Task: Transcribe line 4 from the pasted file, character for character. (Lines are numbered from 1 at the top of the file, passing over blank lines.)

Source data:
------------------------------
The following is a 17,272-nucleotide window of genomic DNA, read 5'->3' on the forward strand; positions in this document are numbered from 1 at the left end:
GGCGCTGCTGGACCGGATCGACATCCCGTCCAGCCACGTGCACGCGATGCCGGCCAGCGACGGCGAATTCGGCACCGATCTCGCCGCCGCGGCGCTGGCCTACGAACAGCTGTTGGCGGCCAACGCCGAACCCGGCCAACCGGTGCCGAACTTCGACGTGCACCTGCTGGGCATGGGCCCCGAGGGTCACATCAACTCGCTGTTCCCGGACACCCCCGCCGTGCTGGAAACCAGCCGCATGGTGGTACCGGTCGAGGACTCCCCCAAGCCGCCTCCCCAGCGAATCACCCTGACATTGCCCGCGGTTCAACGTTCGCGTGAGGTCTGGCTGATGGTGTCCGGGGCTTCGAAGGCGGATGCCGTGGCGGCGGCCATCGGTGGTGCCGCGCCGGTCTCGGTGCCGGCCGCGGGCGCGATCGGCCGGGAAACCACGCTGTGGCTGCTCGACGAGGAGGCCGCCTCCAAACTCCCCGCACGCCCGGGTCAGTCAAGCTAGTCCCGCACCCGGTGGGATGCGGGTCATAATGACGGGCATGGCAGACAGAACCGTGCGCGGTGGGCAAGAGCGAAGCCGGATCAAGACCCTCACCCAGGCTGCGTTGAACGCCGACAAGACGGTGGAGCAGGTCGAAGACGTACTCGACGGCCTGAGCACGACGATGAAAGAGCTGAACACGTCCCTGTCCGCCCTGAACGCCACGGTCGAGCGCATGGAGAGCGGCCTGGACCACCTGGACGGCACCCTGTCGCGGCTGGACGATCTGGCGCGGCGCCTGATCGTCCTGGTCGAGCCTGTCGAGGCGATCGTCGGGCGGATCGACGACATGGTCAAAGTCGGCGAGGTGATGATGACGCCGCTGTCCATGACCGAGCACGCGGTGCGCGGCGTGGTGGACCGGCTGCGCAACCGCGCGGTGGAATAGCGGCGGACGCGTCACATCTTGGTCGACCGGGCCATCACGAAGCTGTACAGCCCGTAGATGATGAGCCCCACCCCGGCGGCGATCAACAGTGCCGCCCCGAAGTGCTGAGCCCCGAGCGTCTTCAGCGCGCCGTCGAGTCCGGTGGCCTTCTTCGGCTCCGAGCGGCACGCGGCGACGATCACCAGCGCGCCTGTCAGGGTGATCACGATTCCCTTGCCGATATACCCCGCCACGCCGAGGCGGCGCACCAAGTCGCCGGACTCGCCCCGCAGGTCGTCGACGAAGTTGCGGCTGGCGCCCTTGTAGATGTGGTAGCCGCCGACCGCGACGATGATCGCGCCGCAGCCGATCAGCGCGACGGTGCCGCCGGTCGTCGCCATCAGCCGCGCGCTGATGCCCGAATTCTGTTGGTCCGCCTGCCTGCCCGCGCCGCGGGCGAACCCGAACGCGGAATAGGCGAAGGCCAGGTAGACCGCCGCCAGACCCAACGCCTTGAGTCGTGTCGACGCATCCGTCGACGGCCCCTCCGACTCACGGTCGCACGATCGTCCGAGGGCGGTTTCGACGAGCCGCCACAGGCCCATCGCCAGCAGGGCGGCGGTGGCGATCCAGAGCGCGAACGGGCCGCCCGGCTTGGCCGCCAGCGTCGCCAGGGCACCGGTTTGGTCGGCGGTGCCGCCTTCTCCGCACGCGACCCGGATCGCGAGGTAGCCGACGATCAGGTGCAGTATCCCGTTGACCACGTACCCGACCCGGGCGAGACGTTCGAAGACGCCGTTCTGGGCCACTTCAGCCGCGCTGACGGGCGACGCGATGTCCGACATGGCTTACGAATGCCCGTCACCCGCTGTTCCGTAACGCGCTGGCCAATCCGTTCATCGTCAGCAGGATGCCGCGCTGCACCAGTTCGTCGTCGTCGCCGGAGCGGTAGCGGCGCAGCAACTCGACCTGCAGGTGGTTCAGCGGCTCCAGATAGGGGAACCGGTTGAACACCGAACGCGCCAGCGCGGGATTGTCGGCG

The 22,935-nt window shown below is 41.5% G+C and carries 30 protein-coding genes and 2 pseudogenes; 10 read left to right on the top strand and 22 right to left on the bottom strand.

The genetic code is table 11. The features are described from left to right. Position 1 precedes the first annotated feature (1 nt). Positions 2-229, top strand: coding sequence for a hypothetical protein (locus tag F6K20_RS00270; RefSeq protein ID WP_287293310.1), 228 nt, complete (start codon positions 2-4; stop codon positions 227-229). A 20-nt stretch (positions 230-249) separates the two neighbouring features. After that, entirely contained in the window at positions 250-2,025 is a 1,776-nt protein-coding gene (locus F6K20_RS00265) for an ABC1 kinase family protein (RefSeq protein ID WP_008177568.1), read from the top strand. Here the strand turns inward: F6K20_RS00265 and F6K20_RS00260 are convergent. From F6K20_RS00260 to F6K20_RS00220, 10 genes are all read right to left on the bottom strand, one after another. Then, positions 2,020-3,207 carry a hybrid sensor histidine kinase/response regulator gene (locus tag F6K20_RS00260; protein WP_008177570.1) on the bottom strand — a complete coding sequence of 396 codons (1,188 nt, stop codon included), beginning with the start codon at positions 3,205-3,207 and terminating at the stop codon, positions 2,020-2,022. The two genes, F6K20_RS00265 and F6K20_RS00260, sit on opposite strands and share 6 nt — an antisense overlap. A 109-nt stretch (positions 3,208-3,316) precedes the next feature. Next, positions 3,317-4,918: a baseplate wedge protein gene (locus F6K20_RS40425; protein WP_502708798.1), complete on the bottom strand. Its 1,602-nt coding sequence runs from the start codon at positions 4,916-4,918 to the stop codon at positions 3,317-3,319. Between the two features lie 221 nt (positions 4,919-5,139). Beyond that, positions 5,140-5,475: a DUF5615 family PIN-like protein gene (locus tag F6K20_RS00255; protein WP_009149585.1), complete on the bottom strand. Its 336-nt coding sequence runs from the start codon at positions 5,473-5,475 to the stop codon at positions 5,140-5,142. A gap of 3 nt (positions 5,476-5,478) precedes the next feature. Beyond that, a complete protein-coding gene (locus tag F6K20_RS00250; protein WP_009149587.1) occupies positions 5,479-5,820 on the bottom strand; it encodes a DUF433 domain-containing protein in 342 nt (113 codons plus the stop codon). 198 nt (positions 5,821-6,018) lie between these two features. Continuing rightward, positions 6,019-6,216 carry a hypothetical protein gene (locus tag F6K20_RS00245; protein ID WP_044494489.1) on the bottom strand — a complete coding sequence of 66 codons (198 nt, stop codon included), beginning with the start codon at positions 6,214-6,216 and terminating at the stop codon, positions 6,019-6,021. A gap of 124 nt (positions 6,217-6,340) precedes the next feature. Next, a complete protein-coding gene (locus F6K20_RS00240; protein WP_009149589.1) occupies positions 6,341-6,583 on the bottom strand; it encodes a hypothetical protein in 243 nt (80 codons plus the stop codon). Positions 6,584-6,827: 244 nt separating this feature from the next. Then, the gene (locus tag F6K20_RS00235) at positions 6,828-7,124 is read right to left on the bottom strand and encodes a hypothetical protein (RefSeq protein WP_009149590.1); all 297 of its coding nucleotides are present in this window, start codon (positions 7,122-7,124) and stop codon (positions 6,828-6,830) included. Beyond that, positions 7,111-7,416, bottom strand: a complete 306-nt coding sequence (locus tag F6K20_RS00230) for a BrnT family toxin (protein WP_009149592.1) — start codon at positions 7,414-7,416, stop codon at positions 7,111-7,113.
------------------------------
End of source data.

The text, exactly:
The genetic code is table 11. The features are described from left to right. Position 1 precedes the first annotated feature (1 nt). Positions 2-229, top strand: coding sequence for a hypothetical protein (locus tag F6K20_RS00270; RefSeq protein ID WP_287293310.1), 228 nt, complete (start codon positions 2-4; stop codon positions 227-229). A 20-nt stretch (positions 230-249) separates the two neighbouring features. After that, entirely contained in the window at positions 250-2,025 is a 1,776-nt protein-coding gene (locus F6K20_RS00265) for an ABC1 kinase family protein (RefSeq protein ID WP_008177568.1), read from the top strand. Here the strand turns inward: F6K20_RS00265 and F6K20_RS00260 are convergent. From F6K20_RS00260 to F6K20_RS00220, 10 genes are all read right to left on the bottom strand, one after another. Then, positions 2,020-3,207 carry a hybrid sensor histidine kinase/response regulator gene (locus tag F6K20_RS00260; protein WP_008177570.1) on the bottom strand — a complete coding sequence of 396 codons (1,188 nt, stop codon included), beginning with the start codon at positions 3,205-3,207 and terminating at the stop codon, positions 2,020-2,022. The two genes, F6K20_RS00265 and F6K20_RS00260, sit on opposite strands and share 6 nt — an antisense overlap. A 109-nt stretch (positions 3,208-3,316) precedes the next feature. Next, positions 3,317-4,918: a baseplate wedge protein gene (locus F6K20_RS40425; protein WP_502708798.1), complete on the bottom strand. Its 1,602-nt coding sequence runs from the start codon at positions 4,916-4,918 to the stop codon at positions 3,317-3,319. Between the two features lie 221 nt (positions 4,919-5,139). Beyond that, positions 5,140-5,475: a DUF5615 family PIN-like protein gene (locus tag F6K20_RS00255; protein WP_009149585.1), complete on the bottom strand. Its 336-nt coding sequence runs from the start codon at positions 5,473-5,475 to the stop codon at positions 5,140-5,142. A gap of 3 nt (positions 5,476-5,478) precedes the next feature. Beyond that, a complete protein-coding gene (locus tag F6K20_RS00250; protein WP_009149587.1) occupies positions 5,479-5,820 on the bottom strand; it encodes a DUF433 domain-containing protein in 342 nt (113 codons plus the stop codon). 198 nt (positions 5,821-6,018) lie between these two features. Continuing rightward, positions 6,019-6,216 carry a hypothetical protein gene (locus tag F6K20_RS00245; protein ID WP_044494489.1) on the bottom strand — a complete coding sequence of 66 codons (198 nt, stop codon included), beginning with the start codon at positions 6,214-6,216 and terminating at the stop codon, positions 6,019-6,021. A gap of 124 nt (positions 6,217-6,340) precedes the next feature. Next, a complete protein-coding gene (locus F6K20_RS00240; protein WP_009149589.1) occupies positions 6,341-6,583 on the bottom strand; it encodes a hypothetical protein in 243 nt (80 codons plus the stop codon). Positions 6,584-6,827: 244 nt separating this feature from the next. Then, the gene (locus tag F6K20_RS00235) at positions 6,828-7,124 is read right to left on the bottom strand and encodes a hypothetical protein (RefSeq protein WP_009149590.1); all 297 of its coding nucleotides are present in this window, start codon (positions 7,122-7,124) and stop codon (positions 6,828-6,830) included. Beyond that, positions 7,111-7,416, bottom strand: a complete 306-nt coding sequence (locus tag F6K20_RS00230) for a BrnT family toxin (protein WP_009149592.1) — start codon at positions 7,414-7,416, stop codon at positions 7,111-7,113.